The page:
There are a handful of scheduling quirks for the Redskins with two Monday night games, a Thursday game, and a Saturday game in Week 16 against the Eagles. There are two road back-to-backs, but the toughest one is definitely in Weeks 12 and 13 when the Redskins make the cross-country flight to San Francisco and then go back on the road to Indianapolis to take on a quality Colts team.
The bye comes at a good time for the Redskins on the heels of a back-to-back road trip and before an important home game against Tampa Bay before the aforementioned San Francisco trip.
Why bet the over?
From a raw numbers standpoint, it’s a little bit surprising how bad the Redskins were last season and that should lead to some positive regression in their overall performance. The -144 point differential was the worst mark for the Redskins since 1961 when they were -218 en route to a 1-12-1 season, but the 478 points allowed was a franchise record. The offense ranked ninth in yardage and 18th in yards allowed, so it really doesn’t add up. Defensive coordinator Jim Haslett was given a vote of confidence by new coach Jay Gruden and the Redskins brought in a lot of defensive free agents to try and fix the problems.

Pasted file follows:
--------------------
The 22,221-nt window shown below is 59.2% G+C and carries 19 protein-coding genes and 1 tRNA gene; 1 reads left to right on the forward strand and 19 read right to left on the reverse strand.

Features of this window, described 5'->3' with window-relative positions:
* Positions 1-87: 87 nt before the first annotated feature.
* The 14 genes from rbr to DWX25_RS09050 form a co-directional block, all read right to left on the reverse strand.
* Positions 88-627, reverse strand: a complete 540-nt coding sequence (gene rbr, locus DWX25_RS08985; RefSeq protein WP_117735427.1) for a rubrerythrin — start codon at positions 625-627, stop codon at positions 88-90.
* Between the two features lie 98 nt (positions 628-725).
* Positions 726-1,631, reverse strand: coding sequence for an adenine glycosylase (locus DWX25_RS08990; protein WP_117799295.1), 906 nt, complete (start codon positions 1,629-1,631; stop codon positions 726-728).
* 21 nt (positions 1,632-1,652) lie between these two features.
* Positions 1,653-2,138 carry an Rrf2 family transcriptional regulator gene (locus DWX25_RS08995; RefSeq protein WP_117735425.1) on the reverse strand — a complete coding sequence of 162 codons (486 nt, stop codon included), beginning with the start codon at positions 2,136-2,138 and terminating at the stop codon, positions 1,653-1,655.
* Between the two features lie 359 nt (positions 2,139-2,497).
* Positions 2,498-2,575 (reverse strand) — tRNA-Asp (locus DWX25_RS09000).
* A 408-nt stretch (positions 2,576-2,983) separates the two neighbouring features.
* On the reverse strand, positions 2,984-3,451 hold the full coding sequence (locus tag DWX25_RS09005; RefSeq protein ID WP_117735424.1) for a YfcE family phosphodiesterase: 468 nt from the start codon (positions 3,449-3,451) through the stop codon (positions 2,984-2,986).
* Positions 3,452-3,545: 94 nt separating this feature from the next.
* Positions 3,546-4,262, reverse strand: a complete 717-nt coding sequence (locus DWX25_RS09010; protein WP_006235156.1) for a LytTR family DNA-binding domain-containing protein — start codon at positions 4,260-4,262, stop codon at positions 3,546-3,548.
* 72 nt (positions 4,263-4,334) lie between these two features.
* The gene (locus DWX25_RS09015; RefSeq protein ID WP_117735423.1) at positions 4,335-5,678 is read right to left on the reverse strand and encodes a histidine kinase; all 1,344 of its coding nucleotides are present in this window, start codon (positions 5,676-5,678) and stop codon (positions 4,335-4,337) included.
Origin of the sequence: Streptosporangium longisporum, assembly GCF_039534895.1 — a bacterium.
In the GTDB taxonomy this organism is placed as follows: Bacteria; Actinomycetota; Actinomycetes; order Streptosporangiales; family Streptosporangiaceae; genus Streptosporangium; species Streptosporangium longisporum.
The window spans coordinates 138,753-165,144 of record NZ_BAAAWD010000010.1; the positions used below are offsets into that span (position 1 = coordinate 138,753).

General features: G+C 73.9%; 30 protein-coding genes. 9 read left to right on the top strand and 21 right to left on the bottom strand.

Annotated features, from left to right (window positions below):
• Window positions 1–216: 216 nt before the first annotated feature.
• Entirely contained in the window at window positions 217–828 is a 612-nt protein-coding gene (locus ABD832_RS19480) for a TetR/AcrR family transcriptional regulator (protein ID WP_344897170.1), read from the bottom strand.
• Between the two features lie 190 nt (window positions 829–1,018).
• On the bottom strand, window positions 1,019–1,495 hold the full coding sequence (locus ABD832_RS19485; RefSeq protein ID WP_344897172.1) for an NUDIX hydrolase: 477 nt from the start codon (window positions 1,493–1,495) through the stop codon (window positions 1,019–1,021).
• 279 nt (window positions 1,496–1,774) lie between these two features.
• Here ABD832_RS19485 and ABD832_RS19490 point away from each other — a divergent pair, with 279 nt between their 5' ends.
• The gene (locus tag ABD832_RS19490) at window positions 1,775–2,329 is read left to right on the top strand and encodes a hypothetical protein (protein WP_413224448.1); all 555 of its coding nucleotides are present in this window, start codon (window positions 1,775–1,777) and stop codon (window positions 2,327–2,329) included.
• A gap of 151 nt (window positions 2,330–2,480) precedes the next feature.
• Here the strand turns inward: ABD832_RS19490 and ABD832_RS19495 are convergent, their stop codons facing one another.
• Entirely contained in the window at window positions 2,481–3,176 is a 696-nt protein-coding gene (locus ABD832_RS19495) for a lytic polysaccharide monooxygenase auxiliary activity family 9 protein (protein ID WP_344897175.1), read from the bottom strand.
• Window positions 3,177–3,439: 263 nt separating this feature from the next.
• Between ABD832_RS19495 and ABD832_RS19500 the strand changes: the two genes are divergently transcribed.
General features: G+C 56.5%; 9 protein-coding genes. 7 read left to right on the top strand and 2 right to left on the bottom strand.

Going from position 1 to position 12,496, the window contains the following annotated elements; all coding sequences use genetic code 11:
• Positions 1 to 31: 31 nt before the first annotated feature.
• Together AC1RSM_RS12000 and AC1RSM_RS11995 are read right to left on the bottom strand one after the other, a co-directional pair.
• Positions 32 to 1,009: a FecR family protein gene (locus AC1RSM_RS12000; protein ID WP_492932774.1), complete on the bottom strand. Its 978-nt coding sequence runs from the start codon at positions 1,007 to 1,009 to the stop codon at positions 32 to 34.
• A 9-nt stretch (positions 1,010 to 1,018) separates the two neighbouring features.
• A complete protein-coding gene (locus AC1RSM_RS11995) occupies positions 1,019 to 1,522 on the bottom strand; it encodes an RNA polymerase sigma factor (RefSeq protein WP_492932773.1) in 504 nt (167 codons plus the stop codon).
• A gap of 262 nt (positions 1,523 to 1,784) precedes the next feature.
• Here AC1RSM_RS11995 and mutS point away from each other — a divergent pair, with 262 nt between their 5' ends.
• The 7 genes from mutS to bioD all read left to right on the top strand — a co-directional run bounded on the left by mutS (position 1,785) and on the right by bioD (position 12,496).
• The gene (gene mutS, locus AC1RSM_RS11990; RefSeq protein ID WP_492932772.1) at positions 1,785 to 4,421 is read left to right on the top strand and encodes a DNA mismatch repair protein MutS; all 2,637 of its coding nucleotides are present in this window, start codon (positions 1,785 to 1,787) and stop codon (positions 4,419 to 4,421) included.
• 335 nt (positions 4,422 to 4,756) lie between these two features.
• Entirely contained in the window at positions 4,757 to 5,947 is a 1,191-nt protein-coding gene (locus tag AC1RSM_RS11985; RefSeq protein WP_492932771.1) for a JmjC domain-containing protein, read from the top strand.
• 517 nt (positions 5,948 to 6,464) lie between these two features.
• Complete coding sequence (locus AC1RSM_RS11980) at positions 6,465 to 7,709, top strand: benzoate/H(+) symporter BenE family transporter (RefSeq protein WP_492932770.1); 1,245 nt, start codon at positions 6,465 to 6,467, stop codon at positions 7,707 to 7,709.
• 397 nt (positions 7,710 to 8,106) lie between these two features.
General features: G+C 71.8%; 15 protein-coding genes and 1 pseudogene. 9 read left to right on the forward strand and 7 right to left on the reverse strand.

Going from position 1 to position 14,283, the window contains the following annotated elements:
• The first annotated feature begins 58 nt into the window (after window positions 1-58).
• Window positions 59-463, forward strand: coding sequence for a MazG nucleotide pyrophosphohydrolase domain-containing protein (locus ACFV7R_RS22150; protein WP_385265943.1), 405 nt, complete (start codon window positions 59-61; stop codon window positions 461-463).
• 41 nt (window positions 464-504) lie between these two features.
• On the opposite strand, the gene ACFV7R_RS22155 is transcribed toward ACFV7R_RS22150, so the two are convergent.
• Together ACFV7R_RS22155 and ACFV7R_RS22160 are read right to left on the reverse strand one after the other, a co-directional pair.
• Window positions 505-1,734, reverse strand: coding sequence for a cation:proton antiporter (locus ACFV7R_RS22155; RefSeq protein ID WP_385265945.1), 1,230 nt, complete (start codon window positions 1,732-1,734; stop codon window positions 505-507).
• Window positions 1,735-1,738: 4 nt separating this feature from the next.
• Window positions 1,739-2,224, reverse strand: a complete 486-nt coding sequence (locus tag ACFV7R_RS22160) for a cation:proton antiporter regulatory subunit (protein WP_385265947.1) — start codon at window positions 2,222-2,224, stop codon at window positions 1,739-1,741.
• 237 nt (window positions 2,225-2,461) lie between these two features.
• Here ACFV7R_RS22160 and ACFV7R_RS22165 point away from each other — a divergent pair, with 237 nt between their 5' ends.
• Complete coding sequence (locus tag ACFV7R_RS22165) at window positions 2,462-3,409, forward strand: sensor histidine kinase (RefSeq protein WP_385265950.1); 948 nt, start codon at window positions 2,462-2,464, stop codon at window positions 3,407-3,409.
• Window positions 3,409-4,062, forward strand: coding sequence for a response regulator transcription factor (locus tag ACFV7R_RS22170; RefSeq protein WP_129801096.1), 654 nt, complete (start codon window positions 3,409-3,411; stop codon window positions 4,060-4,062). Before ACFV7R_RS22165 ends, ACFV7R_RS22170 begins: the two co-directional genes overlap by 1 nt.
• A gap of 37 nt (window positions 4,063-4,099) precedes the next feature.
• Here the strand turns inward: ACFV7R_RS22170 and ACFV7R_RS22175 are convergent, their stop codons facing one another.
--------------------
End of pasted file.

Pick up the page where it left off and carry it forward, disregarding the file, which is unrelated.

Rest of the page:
Among the free agents, defensive tackle Jason Hatcher and veteran corner Tracy Porter would seem to have the most impact. Hatcher racked up 11 sacks for the Cowboys last season and has played well over the last three seasons since he became a full-time starter. Porter had 53 tackles, 13 pass breakups, and a couple of picks for the Raiders last season. Another player to watch is Akeem Jordan, who started 10 games for the Chiefs at linebacker. David Amerson looked like the rookie that he was in 2013 and a veteran guy like Porter opposite long-time corner DeAngelo Hall adds depth and another guy to mentor Amerson.